The brazen abuse of the pass­ports of dual-nation­al­i­ty Israelis — includ­ing those of four Aus­tralians — to enable a 27-strong team to repeat­ed­ly enter Dubai before mur­der­ing Mab­houh on Jan­u­ary 20 could not be ignored.

The Dubai police chief, Lieu­tenant Gen­er­al Dahi Khal­fan Tamim, has been sharply crit­i­cal of Israel in gen­er­al and Mossad in par­tic­u­lar, releas­ing many min­utes of secu­ri­ty cam­era footage to sup­port his case. Aus­tralia and oth­er west­ern nations, includ­ing Ire­land and Britain, fol­lowed suit.

But Gen­er­al Dahi has cho­sen to leave hid­den at least as much as he has revealed. The autop­sy report has not been made pub­lic, and nei­ther has the cru­cial footage from the cor­ri­dor that shows how the killers entered Mr Mab­houh’s room.

Nor has any indi­ca­tion been giv­en of what the Hamas leader charged with organ­is­ing the flow of weapons from Iran to the Gaza Strip was doing in Dubai — also on a fake pass­port and with no secu­ri­ty — and where he went between 4pm on Jan­u­ary 19, after check­ing in to his hotel, and 8.24pm, when he returned.

Who had he come to meet? Why would he meet Ira­ni­ans here and not in Iran, or in Syr­ia where he lived? Mab­houh’s is not the only star­tling death. [Ital­ics are mine–D.E.] Sulim Yama­dayev, an oppo­nent of the Chechen Pres­i­dent, Ramzan Kady­rov, was shot dead in the car park of an expen­sive hotel com­plex in Dubai last April. Dubai police accused Mr Kady­rov’s first cousin Adam Delimkhanov of organ­is­ing the assas­si­na­tion.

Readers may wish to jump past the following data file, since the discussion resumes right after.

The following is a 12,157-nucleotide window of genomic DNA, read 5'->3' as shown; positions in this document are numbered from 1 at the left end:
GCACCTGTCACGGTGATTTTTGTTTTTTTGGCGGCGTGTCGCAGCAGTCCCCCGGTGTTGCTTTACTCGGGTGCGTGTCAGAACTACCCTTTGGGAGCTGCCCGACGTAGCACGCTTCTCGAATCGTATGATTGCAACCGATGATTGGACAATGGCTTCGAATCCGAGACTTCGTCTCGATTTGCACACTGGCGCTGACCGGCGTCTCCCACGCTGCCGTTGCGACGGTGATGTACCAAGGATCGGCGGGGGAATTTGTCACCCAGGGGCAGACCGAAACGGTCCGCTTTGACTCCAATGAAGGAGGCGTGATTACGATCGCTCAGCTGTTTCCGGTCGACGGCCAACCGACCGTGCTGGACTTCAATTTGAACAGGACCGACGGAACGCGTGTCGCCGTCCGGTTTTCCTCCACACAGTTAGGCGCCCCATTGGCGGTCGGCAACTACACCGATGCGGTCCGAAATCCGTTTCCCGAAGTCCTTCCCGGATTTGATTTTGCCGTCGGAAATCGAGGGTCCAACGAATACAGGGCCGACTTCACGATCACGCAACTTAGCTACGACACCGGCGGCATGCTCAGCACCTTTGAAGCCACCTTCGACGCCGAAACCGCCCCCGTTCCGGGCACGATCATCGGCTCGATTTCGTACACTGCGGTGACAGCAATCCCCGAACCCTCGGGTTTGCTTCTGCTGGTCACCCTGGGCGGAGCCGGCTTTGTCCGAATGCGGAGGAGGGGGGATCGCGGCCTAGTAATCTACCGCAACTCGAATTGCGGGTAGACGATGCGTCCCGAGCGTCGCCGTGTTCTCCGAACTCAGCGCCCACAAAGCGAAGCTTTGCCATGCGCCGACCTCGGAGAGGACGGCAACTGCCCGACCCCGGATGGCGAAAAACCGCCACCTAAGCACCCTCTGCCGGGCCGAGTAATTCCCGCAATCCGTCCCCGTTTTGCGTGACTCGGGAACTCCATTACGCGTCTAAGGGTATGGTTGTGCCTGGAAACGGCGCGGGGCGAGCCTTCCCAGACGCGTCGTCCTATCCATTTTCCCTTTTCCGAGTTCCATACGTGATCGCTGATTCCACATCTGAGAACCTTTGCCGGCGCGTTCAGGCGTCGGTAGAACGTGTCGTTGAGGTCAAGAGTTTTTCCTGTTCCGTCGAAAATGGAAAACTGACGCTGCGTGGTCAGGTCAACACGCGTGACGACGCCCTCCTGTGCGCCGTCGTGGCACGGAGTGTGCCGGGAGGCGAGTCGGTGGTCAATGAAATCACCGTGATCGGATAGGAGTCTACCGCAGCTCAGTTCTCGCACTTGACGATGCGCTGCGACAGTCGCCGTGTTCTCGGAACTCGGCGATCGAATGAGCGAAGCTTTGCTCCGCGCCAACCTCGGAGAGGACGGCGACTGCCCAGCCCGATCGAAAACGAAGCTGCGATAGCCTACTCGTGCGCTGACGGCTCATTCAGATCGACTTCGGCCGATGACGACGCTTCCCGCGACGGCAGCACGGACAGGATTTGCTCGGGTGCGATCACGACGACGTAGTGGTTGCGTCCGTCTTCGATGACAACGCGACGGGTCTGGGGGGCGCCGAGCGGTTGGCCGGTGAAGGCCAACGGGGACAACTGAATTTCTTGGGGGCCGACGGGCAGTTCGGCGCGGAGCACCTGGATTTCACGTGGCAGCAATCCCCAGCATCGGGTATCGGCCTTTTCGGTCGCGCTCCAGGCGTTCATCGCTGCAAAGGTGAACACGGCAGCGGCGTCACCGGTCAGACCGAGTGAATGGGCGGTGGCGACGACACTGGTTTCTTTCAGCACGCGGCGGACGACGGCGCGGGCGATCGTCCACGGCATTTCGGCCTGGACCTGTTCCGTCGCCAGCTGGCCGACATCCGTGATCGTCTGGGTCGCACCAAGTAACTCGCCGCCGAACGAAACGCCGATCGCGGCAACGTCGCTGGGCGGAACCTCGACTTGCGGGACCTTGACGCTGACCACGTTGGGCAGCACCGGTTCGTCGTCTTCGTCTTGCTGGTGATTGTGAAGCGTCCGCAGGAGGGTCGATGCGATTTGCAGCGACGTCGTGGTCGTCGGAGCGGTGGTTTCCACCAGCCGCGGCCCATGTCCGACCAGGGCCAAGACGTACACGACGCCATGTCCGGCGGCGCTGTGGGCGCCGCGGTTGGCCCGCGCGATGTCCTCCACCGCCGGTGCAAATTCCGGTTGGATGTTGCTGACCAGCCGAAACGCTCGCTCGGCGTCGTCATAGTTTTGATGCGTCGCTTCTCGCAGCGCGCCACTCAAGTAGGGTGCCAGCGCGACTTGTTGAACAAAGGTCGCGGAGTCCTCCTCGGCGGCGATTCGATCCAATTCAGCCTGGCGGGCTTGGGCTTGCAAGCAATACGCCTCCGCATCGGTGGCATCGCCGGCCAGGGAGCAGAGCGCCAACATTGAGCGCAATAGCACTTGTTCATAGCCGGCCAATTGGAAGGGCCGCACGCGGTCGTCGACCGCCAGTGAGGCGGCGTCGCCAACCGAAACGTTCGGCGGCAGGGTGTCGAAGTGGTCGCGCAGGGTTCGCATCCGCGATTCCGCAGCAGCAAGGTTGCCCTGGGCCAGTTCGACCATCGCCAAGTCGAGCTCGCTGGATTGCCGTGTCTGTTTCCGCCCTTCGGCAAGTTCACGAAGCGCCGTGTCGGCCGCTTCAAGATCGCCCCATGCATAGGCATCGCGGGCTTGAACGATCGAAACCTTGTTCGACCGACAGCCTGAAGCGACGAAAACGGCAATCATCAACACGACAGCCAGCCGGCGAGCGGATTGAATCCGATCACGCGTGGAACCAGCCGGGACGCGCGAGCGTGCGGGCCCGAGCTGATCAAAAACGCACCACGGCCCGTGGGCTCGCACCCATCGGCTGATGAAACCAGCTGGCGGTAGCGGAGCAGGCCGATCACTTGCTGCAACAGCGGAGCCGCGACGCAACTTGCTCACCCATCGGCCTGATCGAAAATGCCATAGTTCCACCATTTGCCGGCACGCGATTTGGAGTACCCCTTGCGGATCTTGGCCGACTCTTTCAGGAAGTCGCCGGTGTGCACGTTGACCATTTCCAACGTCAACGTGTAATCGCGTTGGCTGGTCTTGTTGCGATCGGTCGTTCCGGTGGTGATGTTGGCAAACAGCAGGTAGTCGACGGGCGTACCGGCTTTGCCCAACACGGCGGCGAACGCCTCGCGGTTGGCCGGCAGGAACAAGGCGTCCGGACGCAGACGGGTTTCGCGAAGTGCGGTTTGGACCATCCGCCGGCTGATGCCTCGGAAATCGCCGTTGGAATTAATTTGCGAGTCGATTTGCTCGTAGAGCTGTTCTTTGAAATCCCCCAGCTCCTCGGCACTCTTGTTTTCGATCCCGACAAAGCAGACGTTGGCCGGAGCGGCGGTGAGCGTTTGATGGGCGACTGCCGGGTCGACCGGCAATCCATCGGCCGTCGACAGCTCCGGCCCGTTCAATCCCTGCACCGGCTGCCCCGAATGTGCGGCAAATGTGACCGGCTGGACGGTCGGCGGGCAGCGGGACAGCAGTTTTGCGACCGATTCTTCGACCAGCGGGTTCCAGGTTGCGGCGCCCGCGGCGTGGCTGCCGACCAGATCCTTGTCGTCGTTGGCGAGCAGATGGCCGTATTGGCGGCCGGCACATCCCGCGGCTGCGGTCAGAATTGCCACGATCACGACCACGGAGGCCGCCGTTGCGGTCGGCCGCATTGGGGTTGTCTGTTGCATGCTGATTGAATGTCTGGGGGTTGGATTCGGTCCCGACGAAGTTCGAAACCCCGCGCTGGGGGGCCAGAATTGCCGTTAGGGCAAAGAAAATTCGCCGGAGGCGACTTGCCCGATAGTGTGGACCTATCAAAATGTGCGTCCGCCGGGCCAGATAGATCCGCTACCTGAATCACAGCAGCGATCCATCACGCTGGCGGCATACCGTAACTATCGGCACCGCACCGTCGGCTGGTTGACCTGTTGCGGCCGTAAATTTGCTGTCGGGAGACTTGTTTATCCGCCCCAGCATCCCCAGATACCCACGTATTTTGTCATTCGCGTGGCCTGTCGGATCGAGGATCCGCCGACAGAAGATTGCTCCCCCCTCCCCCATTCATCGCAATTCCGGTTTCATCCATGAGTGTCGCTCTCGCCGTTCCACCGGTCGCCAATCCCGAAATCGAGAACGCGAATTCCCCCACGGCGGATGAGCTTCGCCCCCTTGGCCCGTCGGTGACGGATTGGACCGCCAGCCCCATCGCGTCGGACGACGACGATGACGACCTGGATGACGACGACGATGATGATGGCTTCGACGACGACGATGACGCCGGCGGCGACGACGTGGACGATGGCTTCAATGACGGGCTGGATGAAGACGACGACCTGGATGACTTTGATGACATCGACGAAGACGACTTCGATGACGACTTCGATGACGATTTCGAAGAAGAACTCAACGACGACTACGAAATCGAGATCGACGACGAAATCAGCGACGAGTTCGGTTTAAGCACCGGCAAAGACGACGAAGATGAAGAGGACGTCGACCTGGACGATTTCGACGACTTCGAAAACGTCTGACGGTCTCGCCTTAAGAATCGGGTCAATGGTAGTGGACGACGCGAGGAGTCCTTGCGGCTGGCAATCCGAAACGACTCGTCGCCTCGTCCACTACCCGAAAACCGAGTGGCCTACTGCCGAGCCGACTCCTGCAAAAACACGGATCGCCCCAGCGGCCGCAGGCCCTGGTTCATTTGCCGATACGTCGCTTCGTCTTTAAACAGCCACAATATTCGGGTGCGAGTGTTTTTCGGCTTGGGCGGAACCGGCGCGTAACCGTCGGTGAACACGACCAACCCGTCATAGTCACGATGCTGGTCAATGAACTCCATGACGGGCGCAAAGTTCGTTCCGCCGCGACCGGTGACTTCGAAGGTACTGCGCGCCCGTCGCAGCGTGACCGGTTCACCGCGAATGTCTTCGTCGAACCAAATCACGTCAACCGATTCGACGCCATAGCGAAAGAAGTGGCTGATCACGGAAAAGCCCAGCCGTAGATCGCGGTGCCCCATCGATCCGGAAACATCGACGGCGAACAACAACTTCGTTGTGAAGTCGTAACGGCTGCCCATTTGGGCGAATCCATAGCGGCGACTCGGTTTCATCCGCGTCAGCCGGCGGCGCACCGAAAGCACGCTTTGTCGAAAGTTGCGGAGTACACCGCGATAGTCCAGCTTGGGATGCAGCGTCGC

And then there is the strange tale of Mali­ka Karoum, a Dutch-Moroc­can woman and for­mer secret ser­vice agent, who had moved into mon­ey laun­der­ing. Karoum was cap­tured in her Dubai apart­ment by for­mer col­leagues from the Dutch secu­ri­ty forces and con­vict­ed.

Dr Theodore Karasik, an ana­lyst with the Insti­tute for Near East and Gulf Mil­i­tary Analy­sis, sug­gests what mat­ters in Dubai is not who you are but how you behave.

”All kinds of politi­cos come here, either for R and R, or to avoid pros­e­cu­tion in their home coun­tries,” he said. ”They’re accept­ed if they keep their noses clean; if they make trou­ble … they will be gone very quick­ly.”

But trou­ble is not the only thing that finds its way to Dubai. Air­port reg­u­la­tions allow any quan­ti­ty of cash in any cur­ren­cy to be car­ried into the coun­try. It is now com­ing in plane­loads from Afghanistan, where, accord­ing to air­port dec­la­ra­tions sight­ed by The Wash­ing­ton Post, up to $US1 bil­lion

($1.08 bil­lion) a year, more than the gov­ern­men­t’s annu­al tax rev­enue, is being flown in.

Sev­er­al fig­ures close­ly con­nect­ed to the Afghan Pres­i­dent, Hamid Karzai, own vil­las in Dubai, and the Post has tied the son of Azer­bai­jan’s Pres­i­dent, Ilham Aliyev, to a $US44 mil­lion real estate spree on Dubai’s water­front — a feat made more impres­sive by the fact he was only 11 years old. Dr Karasik said: ”There’s a lot of suit­cas­es of mon­ey run­ning around from a lot of dif­fer­ent sources, so it’s kin